Migrants’ Emotional Ties to U.S. Expressed in Flags, Tombs and Fancy Homes
September 10, 2018
CHIVARRETO, Guatemala — Perched high on a mountain slope above a hamlet in Guatemala, the sign is hard to miss: 10 metal letters, each 33-feet-high and painted white, spelling out the town’s name. “CHIVARRETO.”
That the sign calls to mind a much more famous one, in Southern California, is no accident.
Residents proudly refer to their hamlet as “Little Hollywood,” and their association with that corner of America is heartfelt.
The sign was the idea of a group of immigrants from Chivarreto who were living in the Los Angeles region and wanted to do something for their birthplace, a gesture that both honored the hamlet and underscored its ties to the migrants’ adopted home in the United States.
They found inspiration in the Hollywood sign they could see on their way to jobs on construction sites and in restaurant kitchens.
Dozens contributed whatever they could afford. Augusto Ramos, a local preacher and radio host, said he was living in Los Angeles at the time and gave $100. People in Chivarreto kicked in more. And the sign was made.
While the impact of undocumented workers has become a major political debate in the United States, migration has also had a profound influence on the many sending countries, often creating a deep emotional connection between the places the migrants left and the places they journeyed to.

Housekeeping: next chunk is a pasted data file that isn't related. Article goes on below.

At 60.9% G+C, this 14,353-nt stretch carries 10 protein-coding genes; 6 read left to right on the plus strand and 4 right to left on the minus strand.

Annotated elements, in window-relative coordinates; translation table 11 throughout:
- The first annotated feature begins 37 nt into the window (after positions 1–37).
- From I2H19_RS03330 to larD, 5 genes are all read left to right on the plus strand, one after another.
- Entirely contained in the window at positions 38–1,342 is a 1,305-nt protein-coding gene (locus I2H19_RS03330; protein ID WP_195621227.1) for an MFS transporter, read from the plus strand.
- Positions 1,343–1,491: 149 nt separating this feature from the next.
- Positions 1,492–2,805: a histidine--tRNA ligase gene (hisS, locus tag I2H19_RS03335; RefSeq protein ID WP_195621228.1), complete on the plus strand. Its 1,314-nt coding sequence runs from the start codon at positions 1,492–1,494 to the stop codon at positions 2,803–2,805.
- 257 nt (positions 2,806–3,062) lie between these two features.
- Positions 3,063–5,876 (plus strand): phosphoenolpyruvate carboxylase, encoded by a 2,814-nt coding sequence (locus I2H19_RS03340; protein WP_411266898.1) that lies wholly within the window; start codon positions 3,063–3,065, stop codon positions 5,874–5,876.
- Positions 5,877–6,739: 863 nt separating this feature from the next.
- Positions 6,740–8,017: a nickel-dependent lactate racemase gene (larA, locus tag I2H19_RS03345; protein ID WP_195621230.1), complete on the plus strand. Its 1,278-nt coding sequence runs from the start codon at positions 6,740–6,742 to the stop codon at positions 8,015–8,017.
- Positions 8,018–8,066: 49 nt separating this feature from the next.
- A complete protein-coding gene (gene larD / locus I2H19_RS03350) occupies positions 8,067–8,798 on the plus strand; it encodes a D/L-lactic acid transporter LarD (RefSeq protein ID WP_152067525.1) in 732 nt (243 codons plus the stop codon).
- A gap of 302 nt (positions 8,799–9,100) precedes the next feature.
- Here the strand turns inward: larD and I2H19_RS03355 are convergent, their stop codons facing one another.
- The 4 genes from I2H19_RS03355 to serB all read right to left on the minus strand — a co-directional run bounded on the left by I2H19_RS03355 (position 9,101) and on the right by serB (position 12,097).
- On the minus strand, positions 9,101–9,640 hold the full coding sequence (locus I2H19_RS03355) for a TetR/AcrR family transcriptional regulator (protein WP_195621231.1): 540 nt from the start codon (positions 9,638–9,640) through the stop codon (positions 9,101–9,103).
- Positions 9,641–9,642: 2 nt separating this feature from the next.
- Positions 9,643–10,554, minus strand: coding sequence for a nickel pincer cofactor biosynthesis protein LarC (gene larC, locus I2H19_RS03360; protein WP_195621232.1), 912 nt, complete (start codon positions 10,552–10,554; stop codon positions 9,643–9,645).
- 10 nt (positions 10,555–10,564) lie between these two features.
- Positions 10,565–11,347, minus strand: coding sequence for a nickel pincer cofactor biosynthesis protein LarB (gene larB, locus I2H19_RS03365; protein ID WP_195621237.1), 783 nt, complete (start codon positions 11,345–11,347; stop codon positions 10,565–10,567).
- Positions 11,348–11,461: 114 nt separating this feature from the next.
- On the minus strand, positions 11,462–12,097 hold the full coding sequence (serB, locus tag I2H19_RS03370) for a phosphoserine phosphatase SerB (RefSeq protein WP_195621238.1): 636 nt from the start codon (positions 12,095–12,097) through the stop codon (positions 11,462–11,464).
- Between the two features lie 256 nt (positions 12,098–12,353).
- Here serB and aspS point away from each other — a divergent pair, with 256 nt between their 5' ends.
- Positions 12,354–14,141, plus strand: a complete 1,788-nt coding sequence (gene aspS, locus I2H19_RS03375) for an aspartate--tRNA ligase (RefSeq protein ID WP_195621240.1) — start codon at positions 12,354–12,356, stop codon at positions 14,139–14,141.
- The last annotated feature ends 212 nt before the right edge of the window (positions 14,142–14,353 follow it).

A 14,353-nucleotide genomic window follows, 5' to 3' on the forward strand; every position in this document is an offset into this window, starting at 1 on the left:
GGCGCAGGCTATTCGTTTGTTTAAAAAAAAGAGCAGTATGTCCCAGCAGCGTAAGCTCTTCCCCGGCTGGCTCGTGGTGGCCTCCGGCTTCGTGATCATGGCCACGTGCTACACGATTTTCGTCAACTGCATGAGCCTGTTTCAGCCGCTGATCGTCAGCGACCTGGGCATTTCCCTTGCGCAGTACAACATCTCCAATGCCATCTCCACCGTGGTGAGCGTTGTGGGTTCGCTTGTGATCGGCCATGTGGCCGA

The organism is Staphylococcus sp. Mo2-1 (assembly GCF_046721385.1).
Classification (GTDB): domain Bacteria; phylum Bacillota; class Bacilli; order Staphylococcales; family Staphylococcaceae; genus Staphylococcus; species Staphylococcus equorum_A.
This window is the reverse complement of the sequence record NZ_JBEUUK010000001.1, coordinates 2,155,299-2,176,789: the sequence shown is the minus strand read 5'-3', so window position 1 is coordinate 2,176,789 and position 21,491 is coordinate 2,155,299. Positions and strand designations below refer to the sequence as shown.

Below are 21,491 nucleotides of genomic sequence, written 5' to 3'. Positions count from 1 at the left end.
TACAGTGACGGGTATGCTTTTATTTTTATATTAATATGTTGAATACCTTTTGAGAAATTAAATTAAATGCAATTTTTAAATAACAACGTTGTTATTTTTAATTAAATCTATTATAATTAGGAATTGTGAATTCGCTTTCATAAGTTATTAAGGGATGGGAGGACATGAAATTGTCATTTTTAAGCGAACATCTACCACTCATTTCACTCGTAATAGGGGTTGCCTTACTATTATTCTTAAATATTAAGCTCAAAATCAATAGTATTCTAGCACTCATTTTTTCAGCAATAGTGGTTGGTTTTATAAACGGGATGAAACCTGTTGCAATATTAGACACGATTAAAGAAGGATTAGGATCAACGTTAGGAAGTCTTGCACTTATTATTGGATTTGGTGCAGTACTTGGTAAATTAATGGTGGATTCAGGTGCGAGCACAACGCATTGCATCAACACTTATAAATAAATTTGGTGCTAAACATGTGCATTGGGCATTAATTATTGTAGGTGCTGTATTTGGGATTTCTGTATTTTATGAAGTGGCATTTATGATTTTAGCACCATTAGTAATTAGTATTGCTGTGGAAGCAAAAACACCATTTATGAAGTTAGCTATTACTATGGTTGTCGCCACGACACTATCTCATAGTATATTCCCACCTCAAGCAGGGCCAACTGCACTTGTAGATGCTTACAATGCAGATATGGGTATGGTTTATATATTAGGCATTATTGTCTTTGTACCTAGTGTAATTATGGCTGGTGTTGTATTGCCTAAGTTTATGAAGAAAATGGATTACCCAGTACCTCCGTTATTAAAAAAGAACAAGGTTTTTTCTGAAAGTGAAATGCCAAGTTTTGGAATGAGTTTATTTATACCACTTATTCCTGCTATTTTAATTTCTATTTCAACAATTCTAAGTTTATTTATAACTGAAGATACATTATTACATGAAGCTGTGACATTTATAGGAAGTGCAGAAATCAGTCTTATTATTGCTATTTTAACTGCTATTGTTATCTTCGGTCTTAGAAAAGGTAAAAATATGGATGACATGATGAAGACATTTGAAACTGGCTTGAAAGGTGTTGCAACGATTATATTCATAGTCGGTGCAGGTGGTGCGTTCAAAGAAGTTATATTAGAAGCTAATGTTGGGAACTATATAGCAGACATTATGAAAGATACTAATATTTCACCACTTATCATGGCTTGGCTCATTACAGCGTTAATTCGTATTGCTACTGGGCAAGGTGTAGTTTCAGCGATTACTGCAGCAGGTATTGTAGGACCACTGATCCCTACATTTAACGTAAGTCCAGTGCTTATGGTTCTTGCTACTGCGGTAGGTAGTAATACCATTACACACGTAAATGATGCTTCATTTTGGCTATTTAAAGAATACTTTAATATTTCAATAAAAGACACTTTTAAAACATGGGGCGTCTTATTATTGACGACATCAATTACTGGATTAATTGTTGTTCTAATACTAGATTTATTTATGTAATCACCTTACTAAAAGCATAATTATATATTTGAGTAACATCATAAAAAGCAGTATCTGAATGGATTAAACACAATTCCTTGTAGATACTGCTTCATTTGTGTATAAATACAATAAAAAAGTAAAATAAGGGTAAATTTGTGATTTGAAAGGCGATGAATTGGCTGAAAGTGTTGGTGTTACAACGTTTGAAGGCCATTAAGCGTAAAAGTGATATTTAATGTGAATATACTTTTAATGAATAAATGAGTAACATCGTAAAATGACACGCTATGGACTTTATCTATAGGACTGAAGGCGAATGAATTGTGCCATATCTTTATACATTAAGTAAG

For generations, the western highlands of Guatemala — remote, rural and impoverished, with a largely indigenous population — have sent a steady stream of migrants north, seeking work and a better life. As a result, the United States and the promises it represents loom large in the popular imagination here, and symbols of American life and culture are everywhere.
On a hill overlooking the town of Santa Catarina Ixtahuacan, a half-built, two-story mansion with an ostentatious double portico and 12 rooms stands in sharp contrast to the corrugated metal shacks and simple cinder block homes that characterize more conventional local architecture.
The owner is a 25-year-old undocumented immigrant living in New Jersey who works for a commercial cleaning company.
He has been funding construction of the house since he migrated to the United States more than a decade ago, sending money in spurts to his relatives who have managed the project.
Indeed, many of the newer, larger houses in the areas throughout Central America and Mexico that have seen large-scale migration in recent decades have been built with such remittances.
“I came here to seek my dream,” the owner, Pascual, said in a phone interview from New Jersey. He permitted publication of only his given name because of his undocumented status.
The house’s design was inspired by the homes he had seen throughout the New York metropolitan region while working for the cleaning firm. As he went from house to house, he took note of architectural elements he liked and included them in the plan for his house.
Once construction is finished, he will let his family live there and will join them when he finally returns home. “I never forget where I’m from,” he said. “I never forget where I was born.”